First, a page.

Pokémon Go has taken the world by storm over the first 30 days of its rollout. But to get a sense of exactly how big a phenomenon it’s been, consider this: The augmented-reality game has proven to be eight times more popular than Candy Crush Soda Saga was in the first month after it was released in October 2014.
Since its launch on July 6, Pokémon Go had brought in nearly $200 million in sales by Friday (Aug 5) evening, according to analytics firm Sensor Tower. Currently, the game is raking in $10 million a day. Off the bat, the game paralleled Clash Royale’s trajectory when it was released at the start of 2016, but Pokémon’s growth took off after its much-anticipated Japanese release on July 22.
As of today (August 8), the game has taken in $215 million and been downloaded over 125 million times worldwide, according to Sensor Tower. By July 12, iOS users were spending 33 minutes a day in the app, more time than what Facebook, Snapchat, Twitter, and Instagram capture. Notably, users aren’t cutting back on those other apps, but finding extra time to devote to Pokémon Go.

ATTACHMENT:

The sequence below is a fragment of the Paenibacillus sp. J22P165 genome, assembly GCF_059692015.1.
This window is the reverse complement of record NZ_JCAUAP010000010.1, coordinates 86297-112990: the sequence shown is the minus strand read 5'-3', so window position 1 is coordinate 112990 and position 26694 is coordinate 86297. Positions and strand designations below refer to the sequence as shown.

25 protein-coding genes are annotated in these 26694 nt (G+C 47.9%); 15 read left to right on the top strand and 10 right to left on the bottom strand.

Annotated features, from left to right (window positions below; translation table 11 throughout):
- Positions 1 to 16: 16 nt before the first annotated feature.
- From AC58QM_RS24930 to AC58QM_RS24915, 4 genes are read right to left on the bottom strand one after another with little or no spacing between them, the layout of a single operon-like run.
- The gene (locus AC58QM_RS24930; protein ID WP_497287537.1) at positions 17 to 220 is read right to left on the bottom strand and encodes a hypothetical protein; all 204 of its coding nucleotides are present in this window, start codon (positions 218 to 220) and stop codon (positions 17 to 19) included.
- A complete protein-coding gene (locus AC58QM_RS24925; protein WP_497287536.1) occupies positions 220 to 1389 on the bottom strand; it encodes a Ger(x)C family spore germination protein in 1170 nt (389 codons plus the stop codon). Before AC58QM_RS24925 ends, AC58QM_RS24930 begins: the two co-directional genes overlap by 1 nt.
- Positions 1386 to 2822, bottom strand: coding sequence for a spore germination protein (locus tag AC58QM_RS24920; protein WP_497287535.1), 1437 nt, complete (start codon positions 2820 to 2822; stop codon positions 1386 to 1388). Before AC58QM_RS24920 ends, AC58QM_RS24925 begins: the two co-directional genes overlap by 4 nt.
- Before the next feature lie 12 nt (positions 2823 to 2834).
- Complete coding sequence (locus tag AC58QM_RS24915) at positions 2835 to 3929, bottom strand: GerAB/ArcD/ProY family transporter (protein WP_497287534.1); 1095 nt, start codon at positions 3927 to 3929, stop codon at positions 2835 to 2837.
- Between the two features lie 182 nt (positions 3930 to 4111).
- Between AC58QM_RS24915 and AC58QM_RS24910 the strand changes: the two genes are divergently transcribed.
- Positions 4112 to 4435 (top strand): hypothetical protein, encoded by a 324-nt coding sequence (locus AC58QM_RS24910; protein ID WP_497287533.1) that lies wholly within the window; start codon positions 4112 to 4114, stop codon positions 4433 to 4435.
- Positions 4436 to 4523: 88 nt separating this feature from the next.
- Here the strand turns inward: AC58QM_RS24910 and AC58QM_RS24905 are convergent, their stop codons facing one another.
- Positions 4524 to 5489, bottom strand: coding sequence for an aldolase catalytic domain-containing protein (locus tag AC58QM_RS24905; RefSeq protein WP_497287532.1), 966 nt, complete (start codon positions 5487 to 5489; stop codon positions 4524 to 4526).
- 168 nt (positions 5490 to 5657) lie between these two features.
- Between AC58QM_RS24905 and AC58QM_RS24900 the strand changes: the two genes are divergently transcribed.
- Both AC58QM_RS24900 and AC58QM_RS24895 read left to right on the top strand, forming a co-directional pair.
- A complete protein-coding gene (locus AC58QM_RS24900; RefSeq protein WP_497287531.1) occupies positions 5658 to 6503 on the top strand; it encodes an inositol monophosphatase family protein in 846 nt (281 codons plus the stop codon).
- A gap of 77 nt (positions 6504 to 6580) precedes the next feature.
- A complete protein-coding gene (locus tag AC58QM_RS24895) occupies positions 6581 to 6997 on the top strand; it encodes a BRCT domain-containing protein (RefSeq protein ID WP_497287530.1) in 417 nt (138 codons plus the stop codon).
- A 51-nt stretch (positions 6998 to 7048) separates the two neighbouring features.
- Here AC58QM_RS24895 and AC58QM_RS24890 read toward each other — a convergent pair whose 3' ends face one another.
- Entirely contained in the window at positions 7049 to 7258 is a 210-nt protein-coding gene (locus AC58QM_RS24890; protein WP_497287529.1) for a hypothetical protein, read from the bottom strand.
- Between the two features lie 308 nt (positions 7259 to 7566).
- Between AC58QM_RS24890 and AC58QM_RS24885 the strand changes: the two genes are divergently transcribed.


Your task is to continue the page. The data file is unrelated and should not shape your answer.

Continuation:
Although users are now spending less than a half hour a day playing the game, it continues to reign in app-land. The game briefly slipped to number 2 in the US App Store but it has since regained the top spot. And there’s room to grow: Pokémon Go launched in 15 more countries on August 5, and large Asian markets in India, Korea, and China eagerly await its arrival.
The viral-hit game has been a boon to its creators, Niantic Labs, which has seen its valuation pushed to $3.65 billion. For a while, Nintendo piggybacked on its franchise’s roaring success—until investors realized that Nintendo didn’t really make the game.
The app has had its fair share of problems, though. There have been server overloads and unfavorable updates. Careless players have trespassed into restricted areas—even venturing into land ridden with mines— and others have fallen prey to crimes like robberies and shootings. The game was deemed blasphemous in Saudi Arabia, and is being banned in Iran for security reasons.
Even so, there appears nothing that can stop Pokémon Go in the near future.